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10 French wedding traditions you may want to adopt

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WEDDING

Wedding and lifestyle | Shutterstock

Cerith Gardiner - published on 06/16/22

Look to these Gallic customs for a unique, chic wedding.

Many brides and grooms try to have something unique about their wedding that their guests will remember. One easy way to achieve this is to look to other traditions from around the world.

While we’ve reported on wedding traditions from Ireland, the Philippines, Poland, and even royal weddings, we haven’t shared the different customs of couples marrying in France. So I spoke to a good friend who has averaged at least eight weddings a year, all across Europe, over the past 35 years and she shared her thoughts on the traditions of Catholics who marry in France.

Some will be familiar to you, while others are very particular to the French. Maybe you’ll find one to incorporate in your own nuptials or share with someone you know.

1It’s not just about the bride!

There is none of this Bridezilla business in the majority of French weddings. The emphasis is actually on the two families uniting, and the groom and his family play an equally important part in the whole ceremony and its preparations.

In fact, right from the moment of the engagement, or fiançailles, the couple ensure family members are aware of their intentions long before notifying their friends. Often the two families will try and spend a weekend together to get to know each other once the engagement has been announced.

FAMILY

2The civil wedding

In France, couples need to have a civil ceremony in the town hall, or mairie, where one of the two live or were born. While this legal obligation at the mairie means they are technically married, Catholic newlyweds would only consider themselves truly married once they’re married in the Church. This is often on the very same day; however, I have friends who were legally married a year before their actual marriage due to COVID. They didn’t consider themselves husband or wife, nor did they wear any rings, until they said their vows before God.

3Witnesses, and a few more witnesses!

In America most brides are accompanied by a number of bridesmaids, but in France this is not the case. You might have a few flower girls throwing petals on the floor before the bride follows them to the altar, but more importance is placed on the witnesses.

It is customary for both the bride and groom to have at least two witnesses each. Normally these are old school friends. In many cases, however, the couple will have three of four witnesses each, which leads to some very interesting events later on in the celebrations (we’ll get to that soon!).

WITNESS

4La voiture balai

The “broom car” is used to ensure everybody gets to the chosen venue correctly. It follows the newlyweds as well as the guests and will literally sweep up any stragglers. The car is decorated with pots and pans and makes a real clatter-bang, so it cannot be ignored.

5The reception dinner

In traditional families, the reception dinner can be a very large affair. I once went to a wedding where there were over 1,500 guests, as the parents of the couple had large families and a huge circle of friends.

As you might imagine, the meal is very important in French receptions and the couple often select a menu that reflects the region where they are marrying. They do not have a traditional wedding cake, but rather a croquembouche, roughly meaning “mouth bite.” This is like a mountain of choux pastries that are individually filled with a cream filling and caramel is used to stick it all together.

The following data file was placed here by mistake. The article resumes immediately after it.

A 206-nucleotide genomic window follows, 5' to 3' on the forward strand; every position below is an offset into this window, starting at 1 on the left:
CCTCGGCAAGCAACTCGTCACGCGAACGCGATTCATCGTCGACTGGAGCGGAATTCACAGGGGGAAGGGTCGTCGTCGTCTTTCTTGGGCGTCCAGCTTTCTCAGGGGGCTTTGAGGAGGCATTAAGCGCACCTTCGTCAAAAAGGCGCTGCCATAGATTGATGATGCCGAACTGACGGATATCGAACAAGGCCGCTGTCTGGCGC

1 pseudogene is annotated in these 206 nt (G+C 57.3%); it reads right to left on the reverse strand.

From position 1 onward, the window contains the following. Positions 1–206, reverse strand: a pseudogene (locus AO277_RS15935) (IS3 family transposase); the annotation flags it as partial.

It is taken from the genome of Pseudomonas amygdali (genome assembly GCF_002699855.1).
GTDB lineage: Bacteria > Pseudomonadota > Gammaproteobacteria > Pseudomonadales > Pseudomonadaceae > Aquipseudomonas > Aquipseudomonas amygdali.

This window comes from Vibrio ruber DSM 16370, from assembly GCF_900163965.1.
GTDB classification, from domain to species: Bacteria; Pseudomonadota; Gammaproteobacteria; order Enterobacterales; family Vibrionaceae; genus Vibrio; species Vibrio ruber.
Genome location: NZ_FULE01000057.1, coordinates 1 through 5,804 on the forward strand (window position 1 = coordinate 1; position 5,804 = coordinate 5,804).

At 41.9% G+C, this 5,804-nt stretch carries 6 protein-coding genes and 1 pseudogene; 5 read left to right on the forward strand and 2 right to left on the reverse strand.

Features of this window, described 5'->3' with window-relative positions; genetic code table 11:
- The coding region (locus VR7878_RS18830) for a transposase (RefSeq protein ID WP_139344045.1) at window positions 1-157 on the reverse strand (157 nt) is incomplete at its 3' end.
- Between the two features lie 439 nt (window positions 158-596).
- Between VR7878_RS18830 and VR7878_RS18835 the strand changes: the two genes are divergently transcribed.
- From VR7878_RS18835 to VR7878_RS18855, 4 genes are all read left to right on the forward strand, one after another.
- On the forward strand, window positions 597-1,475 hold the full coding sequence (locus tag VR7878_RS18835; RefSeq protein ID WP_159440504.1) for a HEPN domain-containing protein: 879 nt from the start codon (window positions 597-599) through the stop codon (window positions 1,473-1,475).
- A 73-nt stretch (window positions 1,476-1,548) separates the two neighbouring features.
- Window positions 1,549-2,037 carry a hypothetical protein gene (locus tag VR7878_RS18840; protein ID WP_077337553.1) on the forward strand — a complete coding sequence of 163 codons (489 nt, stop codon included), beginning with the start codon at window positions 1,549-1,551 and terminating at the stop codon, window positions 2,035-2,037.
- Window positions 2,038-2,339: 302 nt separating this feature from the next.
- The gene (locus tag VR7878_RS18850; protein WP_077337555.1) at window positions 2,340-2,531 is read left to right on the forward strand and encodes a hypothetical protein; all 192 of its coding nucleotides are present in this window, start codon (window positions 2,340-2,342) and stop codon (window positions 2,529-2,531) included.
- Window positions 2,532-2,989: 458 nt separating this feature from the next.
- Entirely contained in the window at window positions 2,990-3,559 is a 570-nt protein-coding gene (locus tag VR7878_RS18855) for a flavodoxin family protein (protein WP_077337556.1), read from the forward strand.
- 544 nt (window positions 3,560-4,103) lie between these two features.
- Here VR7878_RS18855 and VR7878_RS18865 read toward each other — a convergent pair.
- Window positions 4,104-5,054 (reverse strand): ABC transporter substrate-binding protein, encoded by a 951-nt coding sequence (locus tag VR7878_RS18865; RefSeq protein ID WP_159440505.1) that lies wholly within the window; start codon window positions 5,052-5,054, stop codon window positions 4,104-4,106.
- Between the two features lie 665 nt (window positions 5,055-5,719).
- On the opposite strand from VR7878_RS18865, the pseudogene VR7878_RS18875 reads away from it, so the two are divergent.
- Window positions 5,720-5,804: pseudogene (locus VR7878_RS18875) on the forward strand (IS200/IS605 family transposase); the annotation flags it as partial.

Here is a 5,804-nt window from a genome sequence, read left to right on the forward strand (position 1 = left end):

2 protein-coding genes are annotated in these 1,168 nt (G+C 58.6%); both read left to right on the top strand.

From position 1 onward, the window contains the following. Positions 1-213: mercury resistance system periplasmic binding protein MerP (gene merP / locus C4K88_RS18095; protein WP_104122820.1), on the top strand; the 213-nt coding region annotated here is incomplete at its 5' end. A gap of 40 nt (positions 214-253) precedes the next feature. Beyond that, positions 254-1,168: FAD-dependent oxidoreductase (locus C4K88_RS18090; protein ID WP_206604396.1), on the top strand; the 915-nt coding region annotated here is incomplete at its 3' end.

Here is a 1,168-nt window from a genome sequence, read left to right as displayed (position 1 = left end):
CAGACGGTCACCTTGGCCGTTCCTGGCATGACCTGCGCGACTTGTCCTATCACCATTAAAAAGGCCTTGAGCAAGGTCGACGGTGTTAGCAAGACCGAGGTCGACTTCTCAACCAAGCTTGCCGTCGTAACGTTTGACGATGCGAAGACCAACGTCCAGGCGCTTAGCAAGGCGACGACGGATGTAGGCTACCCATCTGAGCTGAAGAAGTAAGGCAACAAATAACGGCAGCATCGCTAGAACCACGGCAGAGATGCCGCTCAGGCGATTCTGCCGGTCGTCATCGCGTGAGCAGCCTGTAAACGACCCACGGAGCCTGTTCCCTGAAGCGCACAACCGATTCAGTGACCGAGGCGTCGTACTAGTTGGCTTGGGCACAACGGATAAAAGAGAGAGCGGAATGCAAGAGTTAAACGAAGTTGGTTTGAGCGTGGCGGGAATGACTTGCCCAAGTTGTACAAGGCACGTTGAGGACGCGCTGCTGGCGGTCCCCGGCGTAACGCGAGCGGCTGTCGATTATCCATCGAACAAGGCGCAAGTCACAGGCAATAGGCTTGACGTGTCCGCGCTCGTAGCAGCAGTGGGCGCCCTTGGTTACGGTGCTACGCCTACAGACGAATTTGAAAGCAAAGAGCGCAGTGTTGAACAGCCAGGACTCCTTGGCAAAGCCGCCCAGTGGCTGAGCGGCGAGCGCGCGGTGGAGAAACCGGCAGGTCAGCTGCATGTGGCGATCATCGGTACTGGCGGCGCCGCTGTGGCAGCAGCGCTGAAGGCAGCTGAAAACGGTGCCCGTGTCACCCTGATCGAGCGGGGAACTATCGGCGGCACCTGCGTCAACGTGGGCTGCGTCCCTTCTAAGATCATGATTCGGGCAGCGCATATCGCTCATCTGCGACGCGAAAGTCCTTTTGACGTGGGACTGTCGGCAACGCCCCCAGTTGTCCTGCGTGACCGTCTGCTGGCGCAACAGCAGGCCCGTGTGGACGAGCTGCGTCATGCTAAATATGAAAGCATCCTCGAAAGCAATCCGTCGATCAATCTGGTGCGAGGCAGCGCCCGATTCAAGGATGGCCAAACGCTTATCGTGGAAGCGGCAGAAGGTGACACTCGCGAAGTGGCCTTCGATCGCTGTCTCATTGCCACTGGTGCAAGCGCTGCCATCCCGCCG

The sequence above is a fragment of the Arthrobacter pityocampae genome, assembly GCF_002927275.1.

croquembouche

Instead of favors, newlyweds often give five little dragées. These are sugar-coated almonds that represent fertility, happiness, health, longevity, and wealth.

6Celebrating in style

Couples might opt for a champagne tower; however, in families who appreciate good wine, there is another lovely tradition. When a child is born the parents may stock up on wine from that year. Bottles of it are served at key points in their life, such as baptism, Holy Communion, and then their marriage. Of course, the focus is on choosing a wine that only gets better with age!

7The speeches

Unlike anglophone weddings, the speeches in a French wedding are very different. Typically the bride and groom do not say anything, although this is not always the case. However, remember all those witnesses? Well, this is their time to shine. They might do a skit about the couple, and they definitely have lots to say. Other family members join in, too, so it can last for hours!

SPEECH

8The wedding armoire

Traditionally, a bride would have a chest or cupboard, called an armoire in French, filled with linens that the bride and her mother might embroider the couple’s new initials on. Sadly this tradition seems to be dying out, but it is a real labor of love.

9Wedding attire

You might be surprised to hear that the French don’t necessarily adhere to a strict dress code for all the guests. If the groom, close male family members, and witnesses are wearing traditional morning dress, other male guests are not obliged to wear the same. This is quite useful in keeping the wedding costs down, as they can wear a regular suit for the whole day.

10The mother and the groom

Finally, the mothers have a symbolic role to play in a French wedding ceremony. Typically in English weddings, the groom arrives with the guests and makes his way to his place in front of the altar before the bride arrives. In France, however, the groom is escorted to the altar by his mother before the bride makes her entrance. It’s almost as if she is saying goodbye and handing him over to his bride, just as the bride’s father gives her away.

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FranceMarriageWeddings
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